“This just goes to show that they’re not looking at where they are – like if there’s this annual march in Harlem that has been done and their event is on the same exact day, it just shows right there what relationships are being made with the local community members, which is like, not very strong,” she told The Daily.

Montreal activist Jaggi Singh published a Storify piece in the days following the march that rounded up tweets from Bill McKibben, organizer at 350.org and one of the more visible faces of the climate justice movement, that claimed the march was “the biggest protest about anything in America in a very very long time.”

Singh called the tweets an act of “social erasure,” claiming that in saying this, McKibben was ignoring the activism and struggle of other social justice groups, such as the 500,000 who mobilized in 2006 in Los Angeles as part of migrant justice protests in the U.S..

Lickers also pointed to the fact that organizers of the march were promoting ‘green capitalism,’ or the idea that it is possible to solve environmental problems using market-based incentives within a capitalist framework. This could include the replacement of environmentally harmful practices, like fracking and the use of fossil fuels, with green technology such as solar panels and wind turbines.

“Oh look, the Rockefellers have divested from fossil fuels, all we need is green capitalism and we’re good to go, we can sustain colonial occupation, we can sustain capitalism, we can sustain colonialism,” said Lickers. “That’s not the kind of sustainability I’m interested in.”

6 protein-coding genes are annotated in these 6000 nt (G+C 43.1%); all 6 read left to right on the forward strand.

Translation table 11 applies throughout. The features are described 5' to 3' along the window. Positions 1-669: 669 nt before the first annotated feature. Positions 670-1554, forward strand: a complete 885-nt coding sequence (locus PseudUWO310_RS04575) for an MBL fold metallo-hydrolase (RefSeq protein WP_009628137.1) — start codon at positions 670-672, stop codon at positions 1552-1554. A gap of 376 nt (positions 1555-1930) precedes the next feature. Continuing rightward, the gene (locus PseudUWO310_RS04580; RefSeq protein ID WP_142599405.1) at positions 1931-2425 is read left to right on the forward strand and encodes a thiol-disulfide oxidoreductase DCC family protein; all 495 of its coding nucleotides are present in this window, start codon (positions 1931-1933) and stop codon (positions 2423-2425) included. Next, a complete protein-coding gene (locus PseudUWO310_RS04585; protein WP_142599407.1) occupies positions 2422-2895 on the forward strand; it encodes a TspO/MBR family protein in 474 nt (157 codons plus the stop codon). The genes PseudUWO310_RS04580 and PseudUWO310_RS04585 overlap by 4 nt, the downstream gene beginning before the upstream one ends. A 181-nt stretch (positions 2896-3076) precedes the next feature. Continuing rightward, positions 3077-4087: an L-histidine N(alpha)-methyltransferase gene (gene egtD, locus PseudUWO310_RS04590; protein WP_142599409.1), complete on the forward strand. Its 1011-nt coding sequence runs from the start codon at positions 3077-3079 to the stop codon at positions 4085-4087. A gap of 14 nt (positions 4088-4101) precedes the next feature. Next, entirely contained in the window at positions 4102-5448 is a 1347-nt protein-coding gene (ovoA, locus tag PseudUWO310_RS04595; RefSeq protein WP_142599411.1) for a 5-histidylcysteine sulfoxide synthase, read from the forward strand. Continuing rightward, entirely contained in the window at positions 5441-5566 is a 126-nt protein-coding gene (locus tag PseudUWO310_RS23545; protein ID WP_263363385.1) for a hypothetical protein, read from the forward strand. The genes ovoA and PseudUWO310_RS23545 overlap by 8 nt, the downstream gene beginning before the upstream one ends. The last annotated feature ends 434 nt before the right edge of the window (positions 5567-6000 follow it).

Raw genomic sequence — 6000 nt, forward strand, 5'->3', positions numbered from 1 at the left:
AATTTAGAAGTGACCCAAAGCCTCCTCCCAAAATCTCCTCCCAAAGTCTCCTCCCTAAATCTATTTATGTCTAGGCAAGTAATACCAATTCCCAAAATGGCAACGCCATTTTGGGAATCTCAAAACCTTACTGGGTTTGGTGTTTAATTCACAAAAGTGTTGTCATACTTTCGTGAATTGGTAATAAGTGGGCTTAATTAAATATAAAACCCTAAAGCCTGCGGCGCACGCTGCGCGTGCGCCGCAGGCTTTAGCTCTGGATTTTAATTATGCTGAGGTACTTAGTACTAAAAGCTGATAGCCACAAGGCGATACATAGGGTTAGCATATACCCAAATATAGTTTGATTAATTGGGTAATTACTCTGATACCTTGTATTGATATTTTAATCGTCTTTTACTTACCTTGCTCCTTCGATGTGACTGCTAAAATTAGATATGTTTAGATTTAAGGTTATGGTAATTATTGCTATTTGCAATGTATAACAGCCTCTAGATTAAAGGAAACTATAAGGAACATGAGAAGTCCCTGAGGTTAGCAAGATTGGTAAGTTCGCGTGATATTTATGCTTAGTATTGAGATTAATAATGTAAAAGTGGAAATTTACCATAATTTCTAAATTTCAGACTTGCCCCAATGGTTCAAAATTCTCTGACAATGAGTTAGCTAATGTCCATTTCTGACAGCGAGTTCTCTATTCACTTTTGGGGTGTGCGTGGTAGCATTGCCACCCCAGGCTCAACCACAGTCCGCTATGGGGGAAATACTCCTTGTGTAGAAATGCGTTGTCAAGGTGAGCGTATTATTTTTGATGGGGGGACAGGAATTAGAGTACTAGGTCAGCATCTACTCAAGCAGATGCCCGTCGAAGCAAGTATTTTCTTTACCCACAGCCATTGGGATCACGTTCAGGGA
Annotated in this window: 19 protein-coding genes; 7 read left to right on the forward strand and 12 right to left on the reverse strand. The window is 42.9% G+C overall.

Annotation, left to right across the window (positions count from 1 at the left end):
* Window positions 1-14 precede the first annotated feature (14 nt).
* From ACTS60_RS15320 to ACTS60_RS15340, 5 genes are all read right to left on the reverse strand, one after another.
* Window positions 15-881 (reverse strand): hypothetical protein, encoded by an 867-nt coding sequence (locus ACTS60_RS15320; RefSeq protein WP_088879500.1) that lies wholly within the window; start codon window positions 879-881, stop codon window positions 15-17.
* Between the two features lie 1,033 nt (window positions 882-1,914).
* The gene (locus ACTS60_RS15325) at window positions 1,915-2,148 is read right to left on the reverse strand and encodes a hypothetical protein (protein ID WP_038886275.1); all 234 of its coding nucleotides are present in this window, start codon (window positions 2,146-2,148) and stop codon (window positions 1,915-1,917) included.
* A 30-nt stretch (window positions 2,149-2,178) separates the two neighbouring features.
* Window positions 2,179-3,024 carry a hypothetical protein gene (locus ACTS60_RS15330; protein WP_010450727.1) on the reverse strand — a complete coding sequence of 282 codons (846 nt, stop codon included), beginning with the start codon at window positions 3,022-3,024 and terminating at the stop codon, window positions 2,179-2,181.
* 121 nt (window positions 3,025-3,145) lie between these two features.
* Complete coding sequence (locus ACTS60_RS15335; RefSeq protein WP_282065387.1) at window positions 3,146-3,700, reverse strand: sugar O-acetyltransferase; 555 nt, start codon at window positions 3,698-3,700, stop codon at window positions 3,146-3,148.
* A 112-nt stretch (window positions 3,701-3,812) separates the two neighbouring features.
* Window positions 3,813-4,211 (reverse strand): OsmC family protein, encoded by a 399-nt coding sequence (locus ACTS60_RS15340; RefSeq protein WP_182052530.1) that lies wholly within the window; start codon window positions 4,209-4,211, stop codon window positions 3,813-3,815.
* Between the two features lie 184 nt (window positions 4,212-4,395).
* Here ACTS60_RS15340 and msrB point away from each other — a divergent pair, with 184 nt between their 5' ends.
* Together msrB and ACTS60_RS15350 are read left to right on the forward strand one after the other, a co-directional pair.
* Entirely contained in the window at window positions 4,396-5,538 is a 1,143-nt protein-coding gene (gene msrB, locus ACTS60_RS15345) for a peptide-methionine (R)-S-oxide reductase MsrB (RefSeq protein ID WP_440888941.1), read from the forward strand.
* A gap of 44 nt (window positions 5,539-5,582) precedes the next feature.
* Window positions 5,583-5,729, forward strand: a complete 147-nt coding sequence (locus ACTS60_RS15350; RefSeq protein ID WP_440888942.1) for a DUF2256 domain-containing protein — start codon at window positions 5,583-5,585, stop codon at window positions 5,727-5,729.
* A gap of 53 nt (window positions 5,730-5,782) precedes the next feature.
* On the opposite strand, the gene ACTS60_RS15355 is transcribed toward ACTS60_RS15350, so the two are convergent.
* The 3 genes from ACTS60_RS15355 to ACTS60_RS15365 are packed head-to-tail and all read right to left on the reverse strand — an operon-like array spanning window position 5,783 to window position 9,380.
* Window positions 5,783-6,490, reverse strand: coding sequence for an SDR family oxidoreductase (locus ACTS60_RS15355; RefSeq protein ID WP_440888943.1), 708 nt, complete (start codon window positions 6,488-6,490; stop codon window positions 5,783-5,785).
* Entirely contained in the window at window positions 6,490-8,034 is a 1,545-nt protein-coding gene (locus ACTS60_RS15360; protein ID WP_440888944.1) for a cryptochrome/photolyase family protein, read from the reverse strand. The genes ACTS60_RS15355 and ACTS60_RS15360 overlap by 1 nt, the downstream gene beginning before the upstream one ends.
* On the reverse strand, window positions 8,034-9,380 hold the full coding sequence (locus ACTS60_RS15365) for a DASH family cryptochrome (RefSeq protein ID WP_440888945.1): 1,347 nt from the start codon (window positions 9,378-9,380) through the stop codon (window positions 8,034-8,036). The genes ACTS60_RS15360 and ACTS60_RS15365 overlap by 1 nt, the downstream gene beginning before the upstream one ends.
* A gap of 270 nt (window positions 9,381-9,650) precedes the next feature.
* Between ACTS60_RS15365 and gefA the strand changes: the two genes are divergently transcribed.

Further steps for environmentalism

“We have to try to look for contradictions within our own movements and within our own struggles, by ensuring that we’re building relationships with people who are directly impacted,” said Lickers.

One way to do this, Lickers suggested, might be for organizers to advocate for decreased consumption, and the destruction of systems that exploit natural resources.

“The issue should be about consumption, the issue should be about land occupation, the issue should be about how diasporic migrant communities are disproportionately impacted by environment violence, as well as Indigenous communities – about how Indigenous women’s bodies are seen as dispensable in a settler-colonial society that requires the extraction of lands for resources,” she said.

Lickers said that more should be done to meet the needs of Indigenous people, instead of merely making sure they are present in the march. She also suggested that organizers at the march could have acknowledged the fact that the demonstration occurred on colonized Indigenous land.

Finally, Lickers noted that movements like the People’s Climate March might do better to put their resources into supporting the many direct action resistance projects currently taking place in local communities.

“Our people are resisting. Our people are shutting down mining companies, this is happening and people can be part of this movement,” she said, in reference to Indigenous resistance projects, such as the Algonquin blockades of logging activities.

“My question to the divestment movement is, where [is] your support of those efforts […] that are taking that sense of urgency of the climate crisis and doing something about it?”

These issues were also noted by Belfer, who said that participating in the march had given her time to reflect on the possibility of collaborating more with the community. “I’m interested in different ways of doing solidarity organizing within the context of divestment, which is something I had the opportunity to think a lot about this weekend,” she said.